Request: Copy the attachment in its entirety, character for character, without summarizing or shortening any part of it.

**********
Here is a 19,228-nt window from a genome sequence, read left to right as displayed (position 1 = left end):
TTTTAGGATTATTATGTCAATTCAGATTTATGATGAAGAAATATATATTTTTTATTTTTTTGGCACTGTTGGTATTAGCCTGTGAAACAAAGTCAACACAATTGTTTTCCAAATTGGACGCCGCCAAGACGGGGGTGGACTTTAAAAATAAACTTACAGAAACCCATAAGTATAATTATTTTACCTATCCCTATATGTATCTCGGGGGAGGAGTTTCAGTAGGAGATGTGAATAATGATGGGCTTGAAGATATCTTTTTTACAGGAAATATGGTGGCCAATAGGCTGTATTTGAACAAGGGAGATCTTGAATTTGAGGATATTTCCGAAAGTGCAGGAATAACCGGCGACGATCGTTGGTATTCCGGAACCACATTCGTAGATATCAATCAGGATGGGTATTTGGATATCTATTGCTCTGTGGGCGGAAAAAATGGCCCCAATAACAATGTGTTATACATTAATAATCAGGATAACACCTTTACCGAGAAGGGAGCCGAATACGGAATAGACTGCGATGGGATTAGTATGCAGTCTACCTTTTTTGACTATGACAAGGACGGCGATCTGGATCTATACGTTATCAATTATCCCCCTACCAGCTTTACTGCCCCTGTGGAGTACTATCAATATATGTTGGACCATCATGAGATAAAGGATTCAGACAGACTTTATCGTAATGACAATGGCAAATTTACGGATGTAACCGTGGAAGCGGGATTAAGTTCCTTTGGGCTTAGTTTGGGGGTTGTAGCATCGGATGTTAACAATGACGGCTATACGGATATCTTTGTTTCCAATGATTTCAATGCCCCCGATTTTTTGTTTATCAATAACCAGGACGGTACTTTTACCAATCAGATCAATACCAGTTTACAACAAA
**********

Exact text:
Here is a 19,228-nt window from a genome sequence, read left to right as displayed (position 1 = left end):
TTTTAGGATTATTATGTCAATTCAGATTTATGATGAAGAAATATATATTTTTTATTTTTTTGGCACTGTTGGTATTAGCCTGTGAAACAAAGTCAACACAATTGTTTTCCAAATTGGACGCCGCCAAGACGGGGGTGGACTTTAAAAATAAACTTACAGAAACCCATAAGTATAATTATTTTACCTATCCCTATATGTATCTCGGGGGAGGAGTTTCAGTAGGAGATGTGAATAATGATGGGCTTGAAGATATCTTTTTTACAGGAAATATGGTGGCCAATAGGCTGTATTTGAACAAGGGAGATCTTGAATTTGAGGATATTTCCGAAAGTGCAGGAATAACCGGCGACGATCGTTGGTATTCCGGAACCACATTCGTAGATATCAATCAGGATGGGTATTTGGATATCTATTGCTCTGTGGGCGGAAAAAATGGCCCCAATAACAATGTGTTATACATTAATAATCAGGATAACACCTTTACCGAGAAGGGAGCCGAATACGGAATAGACTGCGATGGGATTAGTATGCAGTCTACCTTTTTTGACTATGACAAGGACGGCGATCTGGATCTATACGTTATCAATTATCCCCCTACCAGCTTTACTGCCCCTGTGGAGTACTATCAATATATGTTGGACCATCATGAGATAAAGGATTCAGACAGACTTTATCGTAATGACAATGGCAAATTTACGGATGTAACCGTGGAAGCGGGATTAAGTTCCTTTGGGCTTAGTTTGGGGGTTGTAGCATCGGATGTTAACAATGACGGCTATACGGATATCTTTGTTTCCAATGATTTCAATGCCCCCGATTTTTTGTTTATCAATAACCAGGACGGTACTTTTACCAATCAGATCAATACCAGTTTACAACAAA